Following War of the Web 's release, Grahn revealed it would be his last to be developed in Flash, citing the format's declining popularity.[48] Instead, his next project, Luna, would be written in JavaScript to test the format for a potential fourth Platform Racing installment. Despite this announcement, Grahn has not completed another game as of yet. Although several were announced over the next two years, none saw completion. Luna was placed on-hold once Motley Monday began before later being removed from his website in June 2013 while he was reprogramming it, though it never returned.[49][50][51] Two websites were set up for Platform Racing 4 on December 1st that year with plans to release updates to beta testers in the coming weeks, though no further updates were made and both domains closed the following June.[52][53] Futurism was also announced in October, which was the first of Grahn's projects to be open sourced. The game was originally planned to be completed in one week, though similarly to his situation with Wohlwend, this proved to be impractical and was dropped after two days.[54] Development instead lasted several months, with a public beta opening the following May.[55] The domain abruptly closed a month later, however, and updates on GitHub ceased in August.

After Futurism 's cancellation, Grahn entered an on-going hiatus. While many assumed he retired from game development after's unannounced closure in July 2015 and learning from forum moderators that he found another full-time job, Grahn later stated on his replacement website Freegoose that he plans to develop more games eventually, specifically another Platform Racing installment.[56][57]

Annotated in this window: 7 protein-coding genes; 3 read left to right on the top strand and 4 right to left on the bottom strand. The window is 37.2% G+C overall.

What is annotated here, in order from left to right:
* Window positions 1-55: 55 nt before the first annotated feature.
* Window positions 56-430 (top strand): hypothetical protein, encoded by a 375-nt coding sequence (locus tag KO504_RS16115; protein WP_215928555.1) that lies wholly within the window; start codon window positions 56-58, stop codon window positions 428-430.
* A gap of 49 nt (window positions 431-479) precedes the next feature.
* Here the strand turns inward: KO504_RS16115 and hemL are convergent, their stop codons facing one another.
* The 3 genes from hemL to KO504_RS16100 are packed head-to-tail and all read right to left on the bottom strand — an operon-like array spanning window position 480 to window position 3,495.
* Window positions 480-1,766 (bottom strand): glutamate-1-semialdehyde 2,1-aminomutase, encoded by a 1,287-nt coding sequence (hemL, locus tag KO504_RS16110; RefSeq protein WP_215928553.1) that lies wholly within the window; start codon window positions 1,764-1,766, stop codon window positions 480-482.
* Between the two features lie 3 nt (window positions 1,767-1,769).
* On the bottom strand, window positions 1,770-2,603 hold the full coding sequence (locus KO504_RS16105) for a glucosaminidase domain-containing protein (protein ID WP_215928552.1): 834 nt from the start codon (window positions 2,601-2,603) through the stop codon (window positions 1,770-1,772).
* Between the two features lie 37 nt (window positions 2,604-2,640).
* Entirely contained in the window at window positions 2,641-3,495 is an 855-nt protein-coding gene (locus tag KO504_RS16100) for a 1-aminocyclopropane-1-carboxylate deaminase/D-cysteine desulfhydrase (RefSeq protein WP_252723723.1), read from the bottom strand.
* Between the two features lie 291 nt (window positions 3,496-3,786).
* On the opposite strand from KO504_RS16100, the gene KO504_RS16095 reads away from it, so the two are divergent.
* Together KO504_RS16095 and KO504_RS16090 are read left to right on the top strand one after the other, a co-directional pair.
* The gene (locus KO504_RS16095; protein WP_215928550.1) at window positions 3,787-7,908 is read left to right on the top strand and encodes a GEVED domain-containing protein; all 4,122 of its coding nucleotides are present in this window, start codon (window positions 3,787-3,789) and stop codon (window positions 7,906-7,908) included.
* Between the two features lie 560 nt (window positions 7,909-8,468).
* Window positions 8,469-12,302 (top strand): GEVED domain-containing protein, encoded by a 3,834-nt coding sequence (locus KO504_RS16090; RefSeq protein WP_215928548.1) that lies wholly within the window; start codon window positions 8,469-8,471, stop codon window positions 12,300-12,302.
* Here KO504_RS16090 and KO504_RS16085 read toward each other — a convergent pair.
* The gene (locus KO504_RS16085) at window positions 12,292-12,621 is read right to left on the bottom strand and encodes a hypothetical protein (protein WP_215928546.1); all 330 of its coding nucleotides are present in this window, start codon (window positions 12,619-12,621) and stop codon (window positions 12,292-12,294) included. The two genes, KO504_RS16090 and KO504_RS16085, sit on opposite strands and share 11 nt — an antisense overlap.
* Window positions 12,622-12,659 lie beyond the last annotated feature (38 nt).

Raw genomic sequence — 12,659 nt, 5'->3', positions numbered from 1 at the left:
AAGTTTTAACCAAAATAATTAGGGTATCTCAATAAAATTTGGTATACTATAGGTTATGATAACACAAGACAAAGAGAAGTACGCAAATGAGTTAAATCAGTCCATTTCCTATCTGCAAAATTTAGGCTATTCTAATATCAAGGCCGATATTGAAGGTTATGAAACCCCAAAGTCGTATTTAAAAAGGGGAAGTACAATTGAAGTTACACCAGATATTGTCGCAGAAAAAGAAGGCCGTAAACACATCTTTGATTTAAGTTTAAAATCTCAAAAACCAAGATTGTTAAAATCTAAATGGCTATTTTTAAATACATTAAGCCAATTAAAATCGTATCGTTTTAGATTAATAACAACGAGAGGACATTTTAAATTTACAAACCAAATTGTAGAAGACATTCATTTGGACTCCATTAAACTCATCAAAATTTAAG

• Jiggmin's alias was originally "Mr. Jagman", with "Jag" representing his initials. An extra g was later added, along with the a's being swapped with i's one day out of random and he decided to stick with it.[58][59] He lastly dropped "Mr." as he thought it sounded dumb.[60]
    • Jiggmin also originally planned to keep his alias and real identity separate to keep attention away from himself, intending to turn it into a mysterious person he worked for.[61]
  • Jiggmin's avatar comes from an advertisement for the hair loss drug Propecia.[62]
  • Jiggmin's favorite level in Platform Racing 2 is "Its New York!", with his second being "Soul Temple".[63]
    • Likewise, his favorite songs in the game are Paradise on E and Instrumental #4.[64]
  • Jiggmin has mentioned that he frequently moved around the United States growing up, including Germany at one point.[65]
  • Snorlax is Jiggmin's favorite Pokémon, with Ditto being second.[66]
  • Ocarina of Time was Jiggmin's favorite console game as of 2011.[67]
  • Jiggmin once appeared on a Strawberry Lime bottle of Jones Soda in 2006.[68]
  • Jiggmin later came to prefer working on multiplayer games over single-player ones as he finds them more challenging to make.[69]
  • Jiggmin revealed in the Mod Hut on his forum in 2015 that one of the reasons for his inactivity was that he "met the girl he was going to marry". He later publicly posted that he was engaged that December and married two months afterwards on 2016-02-16.
  • Jiggmin is 1/16th Swedish.[70]



  59. Revealed at 27:21.
  63. 2:20.
  64. 11:10.
  66. 56:20.
  67. 49:00.
  69. 1:32:55.
  70. 8:40.